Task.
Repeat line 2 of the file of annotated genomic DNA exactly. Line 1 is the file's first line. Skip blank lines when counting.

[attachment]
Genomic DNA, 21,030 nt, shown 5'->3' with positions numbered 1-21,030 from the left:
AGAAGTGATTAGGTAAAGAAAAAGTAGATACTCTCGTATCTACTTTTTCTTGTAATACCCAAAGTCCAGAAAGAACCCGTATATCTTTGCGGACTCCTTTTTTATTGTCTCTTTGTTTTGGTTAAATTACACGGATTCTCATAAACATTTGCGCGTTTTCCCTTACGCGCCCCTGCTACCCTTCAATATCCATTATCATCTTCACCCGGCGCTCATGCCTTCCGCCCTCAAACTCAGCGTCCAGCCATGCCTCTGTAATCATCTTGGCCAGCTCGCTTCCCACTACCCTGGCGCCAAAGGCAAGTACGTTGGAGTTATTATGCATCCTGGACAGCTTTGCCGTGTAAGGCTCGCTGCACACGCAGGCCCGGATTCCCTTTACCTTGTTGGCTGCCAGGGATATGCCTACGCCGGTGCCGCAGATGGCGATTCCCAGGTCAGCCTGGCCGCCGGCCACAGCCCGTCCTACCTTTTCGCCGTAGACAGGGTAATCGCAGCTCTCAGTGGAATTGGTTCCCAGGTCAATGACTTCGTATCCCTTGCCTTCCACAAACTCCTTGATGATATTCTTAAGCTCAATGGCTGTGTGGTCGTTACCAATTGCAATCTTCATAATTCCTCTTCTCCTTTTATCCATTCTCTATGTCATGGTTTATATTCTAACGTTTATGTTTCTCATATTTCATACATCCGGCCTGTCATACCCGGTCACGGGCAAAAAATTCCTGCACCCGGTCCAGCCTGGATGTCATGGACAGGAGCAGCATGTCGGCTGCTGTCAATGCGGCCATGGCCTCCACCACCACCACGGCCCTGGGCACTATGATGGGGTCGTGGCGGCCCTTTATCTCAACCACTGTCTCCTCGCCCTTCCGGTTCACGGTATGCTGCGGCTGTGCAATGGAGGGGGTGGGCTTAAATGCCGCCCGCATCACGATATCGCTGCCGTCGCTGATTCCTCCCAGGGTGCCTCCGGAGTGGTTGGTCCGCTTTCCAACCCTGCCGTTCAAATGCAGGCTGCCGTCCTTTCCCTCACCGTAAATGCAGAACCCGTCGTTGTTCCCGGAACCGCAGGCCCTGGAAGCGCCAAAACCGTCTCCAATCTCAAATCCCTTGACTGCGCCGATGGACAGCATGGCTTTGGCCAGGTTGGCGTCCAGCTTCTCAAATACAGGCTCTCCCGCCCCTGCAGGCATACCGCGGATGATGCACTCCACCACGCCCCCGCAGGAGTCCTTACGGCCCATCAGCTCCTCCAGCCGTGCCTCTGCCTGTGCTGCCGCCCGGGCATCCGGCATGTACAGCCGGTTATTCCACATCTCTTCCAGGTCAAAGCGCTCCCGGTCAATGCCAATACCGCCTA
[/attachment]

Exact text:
AGAAGTGATTAGGTAAAGAAAAAGTAGATACTCTCGTATCTACTTTTTCTTGTAATACCCAAAGTCCAGAAAGAACCCGTATATCTTTGCGGACTCCTTTTTTATTGTCTCTTTGTTTTGGTTAAATTACACGGATTCTCATAAACATTTGCGCGTTTTCCCTTACGCGCCCCTGCTACCCTTCAATATCCATTATCATCTTCACCCGGCGCTCATGCCTTCCGCCCTCAAACTCAGCGTCCAGCCATGCCTCTGTAATCATCTTGGCCAGCTCGCTTCCCACTACCCTGGCGCCAAAGGCAAGTACGTTGGAGTTATTATGCATCCTGGACAGCTTTGCCGTGTAAGGCTCGCTGCACACGCAGGCCCGGATTCCCTTTACCTTGTTGGCTGCCAGGGATATGCCTACGCCGGTGCCGCAGATGGCGATTCCCAGGTCAGCCTGGCCGCCGGCCACAGCCCGTCCTACCTTTTCGCCGTAGACAGGGTAATCGCAGCTCTCAGTGGAATTGGTTCCCAGGTCAATGACTTCGTATCCCTTGCCTTCCACAAACTCCTTGATGATATTCTTAAGCTCAATGGCTGTGTGGTCGTTACCAATTGCAATCTTCATAATTCCTCTTCTCCTTTTATCCATTCTCTATGTCATGGTTTATATTCTAACGTTTATGTTTCTCATATTTCATACATCCGGCCTGTCATACCCGGTCACGGGCAAAAAATTCCTGCACCCGGTCCAGCCTGGATGTCATGGACAGGAGCAGCATGTCGGCTGCTGTCAATGCGGCCATGGCCTCCACCACCACCACGGCCCTGGGCACTATGATGGGGTCGTGGCGGCCCTTTATCTCAACCACTGTCTCCTCGCCCTTCCGGTTCACGGTATGCTGCGGCTGTGCAATGGAGGGGGTGGGCTTAAATGCCGCCCGCATCACGATATCGCTGCCGTCGCTGATTCCTCCCAGGGTGCCTCCGGAGTGGTTGGTCCGCTTTCCAACCCTGCCGTTCAAATGCAGGCTGCCGTCCTTTCCCTCACCGTAAATGCAGAACCCGTCGTTGTTCCCGGAACCGCAGGCCCTGGAAGCGCCAAAACCGTCTCCAATCTCAAATCCCTTGACTGCGCCGATGGACAGCATGGCTTTGGCCAGGTTGGCGTCCAGCTTCTCAAATACAGGCTCTCCCGCCCCTGCAGGCATACCGCGGATGATGCACTCCACCACGCCCCCGCAGGAGTCCTTACGGCCCATCAGCTCCTCCAGCCGTGCCTCTGCCTGTGCTGCCGCCCGGGCATCCGGCATGTACAGCCGGTTATTCCACATCTCTTCCAGGTCAAAGCGCTCCCGGTCAATGCCAATACCGCCTA